"Open;" such a beautiful word! After a year of restrictions, lockdowns and border closures, the very mention causes our hearts to fill with fresh hope and expectation. The Oxford Dictionary's primary definition of the word open is: "not closed". Simple, but so true. The closures we have experienced in our physical world have certainly taken a toll on our emotional world. It's time to open our hearts and minds and shake off a closed mentality. It's time to re-connect with those around us. It's time, once again, to open our hearts and open our homes.
We ask all of our wider INChurch family to join us for 21 Days of prayer and Cornelius-styled fasting. In Acts 10, we read of Cornelius, the Roman Centurion who was a God-seeker. It was around 3 PM when an angel appeared to him with instructions to contact Peter. The next day Peter also received a vision with instructions to travel to Caesarea. The result was the salvation of Cornelius, his household and the birth of the Gentile church.
Cornelius not only sought the Lord for himself but desired that others would know Him too. Cornelius used his circle of influence to invite family and friends to his home to hear a message from God. Certain key elements of this Bible account provide the framework for our fast.
They are: Prayer - Fasting - Gathering - Feasting.
1. Pray – Designate a set time and place to pray every day. Seek the Lord with all your heart. Pray for those in your circle of friends and family who are yet to know the Lord. Ask the Lord to show you the people He wants you to extend an invitation to connect in some way - a coffee, a walk and talk, a meal - allow the Lord to show you what and when.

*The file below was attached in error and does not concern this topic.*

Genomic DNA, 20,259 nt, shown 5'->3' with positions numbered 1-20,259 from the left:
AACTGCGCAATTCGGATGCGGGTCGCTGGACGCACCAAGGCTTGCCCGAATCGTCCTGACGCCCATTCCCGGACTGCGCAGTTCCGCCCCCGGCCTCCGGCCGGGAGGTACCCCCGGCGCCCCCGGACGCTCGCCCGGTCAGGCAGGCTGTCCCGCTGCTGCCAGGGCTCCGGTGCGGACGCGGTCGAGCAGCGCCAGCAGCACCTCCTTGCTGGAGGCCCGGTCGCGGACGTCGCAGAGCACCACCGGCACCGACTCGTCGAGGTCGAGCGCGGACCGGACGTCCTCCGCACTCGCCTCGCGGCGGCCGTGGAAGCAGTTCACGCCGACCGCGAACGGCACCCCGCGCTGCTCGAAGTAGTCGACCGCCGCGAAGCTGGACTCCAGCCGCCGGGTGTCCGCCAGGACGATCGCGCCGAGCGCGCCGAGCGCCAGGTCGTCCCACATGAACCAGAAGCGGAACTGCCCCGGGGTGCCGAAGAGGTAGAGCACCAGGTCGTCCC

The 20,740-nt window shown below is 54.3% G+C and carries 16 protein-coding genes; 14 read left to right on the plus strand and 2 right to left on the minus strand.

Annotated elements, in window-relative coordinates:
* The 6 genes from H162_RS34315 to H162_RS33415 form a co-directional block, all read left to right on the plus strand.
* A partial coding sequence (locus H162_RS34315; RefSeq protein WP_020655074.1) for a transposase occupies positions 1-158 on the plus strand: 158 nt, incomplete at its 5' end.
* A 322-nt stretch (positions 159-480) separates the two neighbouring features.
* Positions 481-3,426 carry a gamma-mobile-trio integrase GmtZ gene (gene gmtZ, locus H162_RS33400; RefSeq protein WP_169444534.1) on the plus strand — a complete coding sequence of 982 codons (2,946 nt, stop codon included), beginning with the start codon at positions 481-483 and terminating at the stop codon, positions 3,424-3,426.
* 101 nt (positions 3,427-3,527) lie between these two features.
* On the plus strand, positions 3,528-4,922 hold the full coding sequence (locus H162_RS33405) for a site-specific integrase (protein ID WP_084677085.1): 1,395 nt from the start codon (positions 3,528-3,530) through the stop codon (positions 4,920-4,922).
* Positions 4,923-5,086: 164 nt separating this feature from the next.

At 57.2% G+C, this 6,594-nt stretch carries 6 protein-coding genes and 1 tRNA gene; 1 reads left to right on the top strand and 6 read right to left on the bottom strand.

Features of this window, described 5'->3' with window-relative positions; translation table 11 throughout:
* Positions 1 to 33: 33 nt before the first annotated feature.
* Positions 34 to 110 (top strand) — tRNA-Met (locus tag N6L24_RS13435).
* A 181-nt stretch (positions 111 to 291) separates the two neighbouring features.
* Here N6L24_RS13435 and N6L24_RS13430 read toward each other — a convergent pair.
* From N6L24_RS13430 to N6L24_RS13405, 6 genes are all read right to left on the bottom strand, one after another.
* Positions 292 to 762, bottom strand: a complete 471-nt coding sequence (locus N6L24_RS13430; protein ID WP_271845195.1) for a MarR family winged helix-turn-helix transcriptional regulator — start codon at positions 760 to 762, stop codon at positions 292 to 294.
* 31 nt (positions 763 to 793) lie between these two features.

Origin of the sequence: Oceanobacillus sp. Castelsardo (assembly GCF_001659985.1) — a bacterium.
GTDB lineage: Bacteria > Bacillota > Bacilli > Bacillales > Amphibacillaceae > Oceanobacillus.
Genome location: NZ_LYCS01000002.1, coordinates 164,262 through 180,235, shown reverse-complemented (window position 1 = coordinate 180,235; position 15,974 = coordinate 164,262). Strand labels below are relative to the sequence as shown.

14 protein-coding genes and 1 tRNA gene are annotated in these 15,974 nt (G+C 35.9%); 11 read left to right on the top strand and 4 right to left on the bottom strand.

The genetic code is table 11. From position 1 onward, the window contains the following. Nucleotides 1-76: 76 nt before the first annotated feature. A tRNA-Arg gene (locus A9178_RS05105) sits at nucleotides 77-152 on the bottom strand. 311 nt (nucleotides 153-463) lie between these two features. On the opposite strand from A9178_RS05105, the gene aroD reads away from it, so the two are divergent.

2. Fast – Fast every day that you can until 3 PM and in a manner appropriate to your physical ability. Some may abstain from food totally, whereas others may limit themselves to one type of food, such as fruit & veg. Afterwards, enjoy a meal as usual. Seek medical advice if you are uncertain about what is appropriate for you.
3. Gather – During the fast, gather with the church family. If you do not regularly attend a Connect Group, you may want to join one for the next three weeks.
4. Feast – Plan at least one special meal with your group or with your family and friends. Be creative and work within the guidelines we must follow during these times. We highly recommend moving out of doors, dining on the patio, hosting a BBQ, or even a picnic may be your best choice.
We are living through an unusual season when regulations around gathering can change at any time. All that we do must align with the public health orders.
Be considerate of your well-being and that of others. Only do what you feel safe and comfortable to do.
Think about all that you may need to do to be COVID safe, e.g. offer hand sanitiser, individual servings, separate tongs and so forth. Think this through in advance so you can be well prepared and make everyone feel at ease.
Prepare a delicious meal. Share the cost and preparation with others if that's available to you.